BTW, this isn't an anti-aluminum post (my current ride is Al after all). I'm simply pointing out that there are some inherent differences in frame materials, especially in regards to lifespan. Stiffness, on the other hand, is largely a function of design, as mentioned previously.
     
  8. huhenio

    huhenio New Member

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    Price!

    It is also a matter of riding style and personal preference.

    Flexy light, expensive= carbon
    Stiff, light, and moderate = alu
    Somewhere in between, affordable = steel

    In general ... there are particular cases though:)
     
  9. Ausmith

    Ausmith New Member

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    Why Steel is Real.

    Objective
    1) Up until the last decade steel was really the only affordable way to have a custom bike built. For many a custom may not be necessary, but if you are one of those folks who doesn't fit well on a "shelf" geometry custom frames are a blessing.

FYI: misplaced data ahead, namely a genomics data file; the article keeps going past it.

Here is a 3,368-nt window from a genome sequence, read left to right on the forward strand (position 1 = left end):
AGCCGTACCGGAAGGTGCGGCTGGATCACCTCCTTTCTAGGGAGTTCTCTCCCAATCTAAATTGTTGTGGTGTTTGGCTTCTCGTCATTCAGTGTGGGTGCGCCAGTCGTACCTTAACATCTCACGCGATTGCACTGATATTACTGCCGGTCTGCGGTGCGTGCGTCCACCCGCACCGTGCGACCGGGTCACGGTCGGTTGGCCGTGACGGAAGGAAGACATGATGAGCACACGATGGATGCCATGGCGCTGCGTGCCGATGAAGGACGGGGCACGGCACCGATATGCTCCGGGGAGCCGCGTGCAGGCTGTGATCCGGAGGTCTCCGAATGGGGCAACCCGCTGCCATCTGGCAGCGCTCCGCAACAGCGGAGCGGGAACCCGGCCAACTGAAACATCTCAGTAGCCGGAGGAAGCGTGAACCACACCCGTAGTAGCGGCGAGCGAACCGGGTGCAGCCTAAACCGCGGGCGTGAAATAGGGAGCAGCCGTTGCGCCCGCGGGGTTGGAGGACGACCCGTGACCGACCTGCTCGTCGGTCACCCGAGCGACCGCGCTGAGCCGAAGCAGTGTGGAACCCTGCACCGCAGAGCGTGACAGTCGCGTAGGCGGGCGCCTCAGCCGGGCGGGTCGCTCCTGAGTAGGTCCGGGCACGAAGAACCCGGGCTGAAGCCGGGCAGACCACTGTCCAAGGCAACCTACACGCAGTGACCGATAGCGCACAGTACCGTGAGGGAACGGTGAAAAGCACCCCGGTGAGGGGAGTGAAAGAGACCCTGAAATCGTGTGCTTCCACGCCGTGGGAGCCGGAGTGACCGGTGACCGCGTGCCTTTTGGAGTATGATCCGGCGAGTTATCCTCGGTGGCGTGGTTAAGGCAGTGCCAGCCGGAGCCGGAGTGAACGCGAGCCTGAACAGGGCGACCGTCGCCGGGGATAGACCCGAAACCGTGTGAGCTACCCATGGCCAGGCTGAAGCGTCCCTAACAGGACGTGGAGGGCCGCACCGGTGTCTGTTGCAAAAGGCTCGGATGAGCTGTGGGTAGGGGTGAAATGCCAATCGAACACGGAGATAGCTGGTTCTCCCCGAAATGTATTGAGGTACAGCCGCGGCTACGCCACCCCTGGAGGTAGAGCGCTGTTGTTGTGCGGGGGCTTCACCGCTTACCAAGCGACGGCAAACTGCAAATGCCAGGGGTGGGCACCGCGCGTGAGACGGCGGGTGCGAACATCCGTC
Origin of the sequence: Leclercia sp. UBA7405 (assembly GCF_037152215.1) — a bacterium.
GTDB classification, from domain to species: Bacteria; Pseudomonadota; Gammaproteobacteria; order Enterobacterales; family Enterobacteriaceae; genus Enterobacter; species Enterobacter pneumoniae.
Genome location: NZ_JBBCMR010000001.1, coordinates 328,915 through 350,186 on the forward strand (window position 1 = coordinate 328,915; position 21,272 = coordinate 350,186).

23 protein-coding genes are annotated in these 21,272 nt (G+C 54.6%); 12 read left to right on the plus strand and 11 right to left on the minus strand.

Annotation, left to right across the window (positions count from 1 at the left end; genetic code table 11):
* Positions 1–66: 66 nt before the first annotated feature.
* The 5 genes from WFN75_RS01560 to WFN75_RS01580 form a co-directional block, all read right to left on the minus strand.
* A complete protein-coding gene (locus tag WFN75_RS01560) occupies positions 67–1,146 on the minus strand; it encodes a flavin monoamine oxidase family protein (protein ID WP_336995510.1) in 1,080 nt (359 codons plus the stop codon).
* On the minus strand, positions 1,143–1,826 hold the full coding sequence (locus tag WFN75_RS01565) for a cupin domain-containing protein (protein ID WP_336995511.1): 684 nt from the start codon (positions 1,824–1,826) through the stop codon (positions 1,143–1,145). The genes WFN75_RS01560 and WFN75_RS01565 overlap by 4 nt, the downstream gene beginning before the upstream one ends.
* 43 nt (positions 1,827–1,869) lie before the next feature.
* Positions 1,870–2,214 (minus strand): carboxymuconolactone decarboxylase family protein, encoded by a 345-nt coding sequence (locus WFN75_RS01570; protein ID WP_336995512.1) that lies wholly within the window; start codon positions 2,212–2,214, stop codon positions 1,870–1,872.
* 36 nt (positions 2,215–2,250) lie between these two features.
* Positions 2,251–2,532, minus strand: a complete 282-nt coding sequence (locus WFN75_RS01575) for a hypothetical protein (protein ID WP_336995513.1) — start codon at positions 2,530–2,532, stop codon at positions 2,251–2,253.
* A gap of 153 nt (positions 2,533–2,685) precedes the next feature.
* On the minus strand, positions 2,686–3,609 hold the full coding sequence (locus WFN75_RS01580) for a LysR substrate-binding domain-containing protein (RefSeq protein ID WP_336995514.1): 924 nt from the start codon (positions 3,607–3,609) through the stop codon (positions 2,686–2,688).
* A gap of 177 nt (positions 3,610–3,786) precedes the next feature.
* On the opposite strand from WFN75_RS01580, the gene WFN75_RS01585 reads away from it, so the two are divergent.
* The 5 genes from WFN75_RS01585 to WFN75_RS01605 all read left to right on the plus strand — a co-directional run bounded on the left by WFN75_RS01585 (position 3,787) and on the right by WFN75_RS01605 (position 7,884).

2) Repairability. This really applies more to lugged frames, but if you race a lot your chances of hitting the pavement at speed increase 10-fold and of course your equipment can get messed up when it is sliding across the asphalt or being run over by other riders. There is nothing worse than being a broke bike racer, out of town, with a tweaked or broken frame. Steel at least give you the opportunity to coldset the rear end, derailleur hanger, or in some cases have a tube or two replaced. There are still plenty of excellent craftsman who know how to repair a steel bike without messing it up.